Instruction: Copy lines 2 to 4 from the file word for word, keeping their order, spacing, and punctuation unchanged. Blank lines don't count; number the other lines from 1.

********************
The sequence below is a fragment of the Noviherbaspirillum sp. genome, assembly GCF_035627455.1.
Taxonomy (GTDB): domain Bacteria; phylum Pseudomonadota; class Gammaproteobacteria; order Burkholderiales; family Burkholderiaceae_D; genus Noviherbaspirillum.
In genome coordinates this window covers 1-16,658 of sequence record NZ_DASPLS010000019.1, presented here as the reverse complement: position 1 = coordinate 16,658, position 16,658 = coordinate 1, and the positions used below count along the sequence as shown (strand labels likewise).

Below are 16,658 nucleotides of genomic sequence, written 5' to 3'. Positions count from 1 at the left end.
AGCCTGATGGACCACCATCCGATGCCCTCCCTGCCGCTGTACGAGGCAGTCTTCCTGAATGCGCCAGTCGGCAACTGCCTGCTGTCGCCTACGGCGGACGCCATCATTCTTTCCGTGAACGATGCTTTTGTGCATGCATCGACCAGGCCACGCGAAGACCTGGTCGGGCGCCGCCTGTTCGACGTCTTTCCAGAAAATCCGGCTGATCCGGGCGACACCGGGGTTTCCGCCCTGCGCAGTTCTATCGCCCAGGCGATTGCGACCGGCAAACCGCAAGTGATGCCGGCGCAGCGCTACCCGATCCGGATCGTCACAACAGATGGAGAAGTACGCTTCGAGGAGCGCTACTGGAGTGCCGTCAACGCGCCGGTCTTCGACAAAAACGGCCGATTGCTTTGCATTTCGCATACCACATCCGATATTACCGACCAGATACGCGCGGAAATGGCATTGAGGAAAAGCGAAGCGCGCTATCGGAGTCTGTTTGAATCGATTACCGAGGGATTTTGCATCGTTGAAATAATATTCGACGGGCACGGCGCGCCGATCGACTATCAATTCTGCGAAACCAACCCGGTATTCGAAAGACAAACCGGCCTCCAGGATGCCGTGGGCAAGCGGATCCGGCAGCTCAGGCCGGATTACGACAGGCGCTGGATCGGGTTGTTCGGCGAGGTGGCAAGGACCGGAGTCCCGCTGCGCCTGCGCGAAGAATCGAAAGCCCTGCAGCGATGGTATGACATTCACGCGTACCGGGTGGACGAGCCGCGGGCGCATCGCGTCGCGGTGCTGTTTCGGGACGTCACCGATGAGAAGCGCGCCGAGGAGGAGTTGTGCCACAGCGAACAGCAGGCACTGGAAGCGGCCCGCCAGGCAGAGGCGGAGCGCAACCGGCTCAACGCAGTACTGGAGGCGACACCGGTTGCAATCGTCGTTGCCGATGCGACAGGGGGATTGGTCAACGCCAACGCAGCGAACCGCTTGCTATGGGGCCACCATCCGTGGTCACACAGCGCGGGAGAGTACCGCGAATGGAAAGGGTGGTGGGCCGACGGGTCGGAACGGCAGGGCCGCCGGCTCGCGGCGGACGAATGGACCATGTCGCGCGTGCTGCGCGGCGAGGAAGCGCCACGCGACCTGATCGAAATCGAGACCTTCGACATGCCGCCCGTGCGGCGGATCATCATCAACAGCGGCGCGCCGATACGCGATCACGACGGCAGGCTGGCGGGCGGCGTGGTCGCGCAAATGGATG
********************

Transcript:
Taxonomy (GTDB): domain Bacteria; phylum Pseudomonadota; class Gammaproteobacteria; order Burkholderiales; family Burkholderiaceae_D; genus Noviherbaspirillum.
In genome coordinates this window covers 1-16,658 of sequence record NZ_DASPLS010000019.1, presented here as the reverse complement: position 1 = coordinate 16,658, position 16,658 = coordinate 1, and the positions used below count along the sequence as shown (strand labels likewise).

Below are 16,658 nucleotides of genomic sequence, written 5' to 3'. Positions count from 1 at the left end.